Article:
A Senator has said a 'national voluntary collection' should be set up, to allow individuals and families to contribute to a redress package for survivors of Mother and Baby Homes.
Rónán Mullen told Newstalk Breakfast there was a community element to it.
He said the Mother and Baby Homes Commission's final report, which was published last week, showed "a sad and sobering picture of how women and children were failed by the State and by wider society - including institutions run by the religious orders and the church."
"But one thing I'm very struck by is the community and family dimension, which the report highlights".
"It strikes me, and speaking for myself in particular, I don't think there's a family in the country but had a connection with some aspect of this story".
He went on to give an example from his wider family "where good people failed to come up to the mark in terms of how they dealt with something in a way I wouldn't like to see happen today".
He said it is "not so much a question of blame", but "at a community level, there's something more than institutions involved here".
Senator Mullen denied he was trying to take the spotlight off the role of the Catholic church.
"I'm not trying to deflect from anything, only biased people would think that," he told Newstalk Breakfast presenter Ciara Kelly.
"I'm trying to draw us into a wider conversation where we observe how things happened and why things happened, and we're unflinching in looking for the truth about it".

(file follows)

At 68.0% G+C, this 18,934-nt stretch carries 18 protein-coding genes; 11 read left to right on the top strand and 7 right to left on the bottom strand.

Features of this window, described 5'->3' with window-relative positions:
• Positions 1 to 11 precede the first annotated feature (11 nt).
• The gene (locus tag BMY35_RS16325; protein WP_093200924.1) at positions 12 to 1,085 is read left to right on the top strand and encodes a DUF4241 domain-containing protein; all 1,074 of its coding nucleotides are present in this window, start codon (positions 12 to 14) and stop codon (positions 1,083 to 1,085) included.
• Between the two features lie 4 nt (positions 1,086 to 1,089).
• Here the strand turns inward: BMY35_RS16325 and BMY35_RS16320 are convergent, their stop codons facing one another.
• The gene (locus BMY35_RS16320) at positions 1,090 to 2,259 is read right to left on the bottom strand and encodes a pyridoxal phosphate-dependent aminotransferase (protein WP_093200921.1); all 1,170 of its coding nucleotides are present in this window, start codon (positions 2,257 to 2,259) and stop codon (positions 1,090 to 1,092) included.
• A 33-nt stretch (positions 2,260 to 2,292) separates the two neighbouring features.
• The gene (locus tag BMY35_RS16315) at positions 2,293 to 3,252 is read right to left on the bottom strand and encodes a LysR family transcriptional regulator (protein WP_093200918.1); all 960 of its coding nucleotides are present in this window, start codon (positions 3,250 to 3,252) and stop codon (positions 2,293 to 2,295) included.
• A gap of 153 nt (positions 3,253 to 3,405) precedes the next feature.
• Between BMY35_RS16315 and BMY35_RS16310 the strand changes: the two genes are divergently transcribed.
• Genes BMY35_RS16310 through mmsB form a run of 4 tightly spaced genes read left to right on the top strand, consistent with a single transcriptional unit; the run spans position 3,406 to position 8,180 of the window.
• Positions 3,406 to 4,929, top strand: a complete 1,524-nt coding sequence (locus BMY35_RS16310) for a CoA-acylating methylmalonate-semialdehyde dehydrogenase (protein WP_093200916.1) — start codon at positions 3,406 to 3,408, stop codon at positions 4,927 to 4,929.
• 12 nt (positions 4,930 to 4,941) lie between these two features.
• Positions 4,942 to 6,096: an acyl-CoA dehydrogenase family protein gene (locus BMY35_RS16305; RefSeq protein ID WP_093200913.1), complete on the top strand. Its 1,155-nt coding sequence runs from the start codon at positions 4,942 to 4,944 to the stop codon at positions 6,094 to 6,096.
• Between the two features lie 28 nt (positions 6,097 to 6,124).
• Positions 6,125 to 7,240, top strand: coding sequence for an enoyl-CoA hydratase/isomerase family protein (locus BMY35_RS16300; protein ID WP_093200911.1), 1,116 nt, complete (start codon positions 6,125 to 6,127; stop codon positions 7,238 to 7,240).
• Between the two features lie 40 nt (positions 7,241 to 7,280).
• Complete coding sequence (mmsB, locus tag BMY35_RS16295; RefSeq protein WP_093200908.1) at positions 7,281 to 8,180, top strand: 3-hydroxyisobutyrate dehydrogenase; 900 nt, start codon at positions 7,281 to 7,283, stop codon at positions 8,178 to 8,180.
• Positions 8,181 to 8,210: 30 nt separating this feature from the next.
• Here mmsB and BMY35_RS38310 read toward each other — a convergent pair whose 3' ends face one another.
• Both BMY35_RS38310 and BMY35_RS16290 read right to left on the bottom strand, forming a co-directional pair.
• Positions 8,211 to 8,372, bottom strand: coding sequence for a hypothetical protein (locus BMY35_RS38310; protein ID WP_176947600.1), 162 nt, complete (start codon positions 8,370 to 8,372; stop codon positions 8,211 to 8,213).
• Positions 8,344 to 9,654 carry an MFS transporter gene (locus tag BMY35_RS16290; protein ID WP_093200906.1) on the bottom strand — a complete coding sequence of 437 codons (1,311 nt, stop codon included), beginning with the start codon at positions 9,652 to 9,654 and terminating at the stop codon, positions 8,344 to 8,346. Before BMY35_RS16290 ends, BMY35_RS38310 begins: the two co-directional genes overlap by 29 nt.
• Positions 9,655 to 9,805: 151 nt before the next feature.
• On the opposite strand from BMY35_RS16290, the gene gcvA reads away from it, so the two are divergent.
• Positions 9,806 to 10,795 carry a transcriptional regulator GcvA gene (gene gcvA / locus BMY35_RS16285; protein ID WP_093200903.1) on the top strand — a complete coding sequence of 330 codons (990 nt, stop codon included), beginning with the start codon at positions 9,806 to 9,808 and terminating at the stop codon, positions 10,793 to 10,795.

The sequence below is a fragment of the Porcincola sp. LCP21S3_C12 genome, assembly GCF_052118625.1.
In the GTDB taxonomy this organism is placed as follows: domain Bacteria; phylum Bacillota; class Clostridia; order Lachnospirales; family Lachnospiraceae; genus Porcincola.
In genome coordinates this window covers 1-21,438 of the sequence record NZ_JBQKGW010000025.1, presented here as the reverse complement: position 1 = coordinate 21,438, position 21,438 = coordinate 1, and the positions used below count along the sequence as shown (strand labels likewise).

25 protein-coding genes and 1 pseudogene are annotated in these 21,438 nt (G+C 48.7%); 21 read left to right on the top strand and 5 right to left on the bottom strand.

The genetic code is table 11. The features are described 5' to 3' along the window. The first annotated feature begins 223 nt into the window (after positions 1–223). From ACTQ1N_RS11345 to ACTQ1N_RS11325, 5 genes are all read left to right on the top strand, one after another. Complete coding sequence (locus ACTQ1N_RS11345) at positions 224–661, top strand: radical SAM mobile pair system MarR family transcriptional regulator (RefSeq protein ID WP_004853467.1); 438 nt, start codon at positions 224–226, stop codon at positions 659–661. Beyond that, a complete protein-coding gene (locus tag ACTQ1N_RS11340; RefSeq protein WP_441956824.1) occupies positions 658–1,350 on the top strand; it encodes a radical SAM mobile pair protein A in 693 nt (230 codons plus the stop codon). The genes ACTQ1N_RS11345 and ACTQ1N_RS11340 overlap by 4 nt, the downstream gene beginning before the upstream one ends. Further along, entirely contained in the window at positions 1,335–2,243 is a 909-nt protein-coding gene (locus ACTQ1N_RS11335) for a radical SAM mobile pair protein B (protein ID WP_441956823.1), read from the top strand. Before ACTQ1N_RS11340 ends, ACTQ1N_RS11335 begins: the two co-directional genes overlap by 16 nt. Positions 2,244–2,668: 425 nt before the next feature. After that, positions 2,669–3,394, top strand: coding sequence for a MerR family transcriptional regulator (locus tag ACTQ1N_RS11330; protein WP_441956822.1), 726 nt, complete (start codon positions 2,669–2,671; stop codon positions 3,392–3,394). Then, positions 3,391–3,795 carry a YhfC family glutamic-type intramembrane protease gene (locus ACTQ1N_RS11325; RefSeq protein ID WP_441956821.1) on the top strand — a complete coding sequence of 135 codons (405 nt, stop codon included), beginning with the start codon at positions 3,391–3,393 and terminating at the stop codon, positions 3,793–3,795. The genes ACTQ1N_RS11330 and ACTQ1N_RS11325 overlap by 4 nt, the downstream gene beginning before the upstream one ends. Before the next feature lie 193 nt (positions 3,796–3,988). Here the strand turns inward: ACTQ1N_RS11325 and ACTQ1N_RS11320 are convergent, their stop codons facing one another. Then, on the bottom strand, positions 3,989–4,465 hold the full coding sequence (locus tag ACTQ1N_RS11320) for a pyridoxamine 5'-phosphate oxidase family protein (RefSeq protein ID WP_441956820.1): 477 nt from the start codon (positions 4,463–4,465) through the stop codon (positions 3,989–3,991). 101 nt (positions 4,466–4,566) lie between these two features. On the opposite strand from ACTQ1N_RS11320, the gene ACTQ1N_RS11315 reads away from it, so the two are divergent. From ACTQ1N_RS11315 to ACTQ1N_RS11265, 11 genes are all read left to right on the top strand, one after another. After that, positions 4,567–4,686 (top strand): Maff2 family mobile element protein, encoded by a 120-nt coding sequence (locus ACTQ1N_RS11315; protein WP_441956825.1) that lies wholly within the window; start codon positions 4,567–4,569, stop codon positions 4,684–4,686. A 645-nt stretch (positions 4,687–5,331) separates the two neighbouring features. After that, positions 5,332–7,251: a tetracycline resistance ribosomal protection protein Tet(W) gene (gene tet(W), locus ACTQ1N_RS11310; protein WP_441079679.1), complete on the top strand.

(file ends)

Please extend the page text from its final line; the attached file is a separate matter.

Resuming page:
"And that does involve understanding that there were economic, social factors [and] an obsession with social respectability".
Asked if people who were adopted should have access to their records, he said: "Oh yeah I would think that's very, very important - but I do think as well that if a person is vulnerable and in old age and were given a promise back in the past, their life mustn't be trampled on either".
And asked if the rights of birth parents trump the rights of adoptees, he replied: "If you're taking a humane approach to this, you're not going to be talking about one person's rights trumping another".
"You've got to have a compassionate approach."
"You shouldn't be turning this into a confrontation, this is about helping people in the present.
"It's not about your political agenda and it's not about my philosophical thoughts", he added.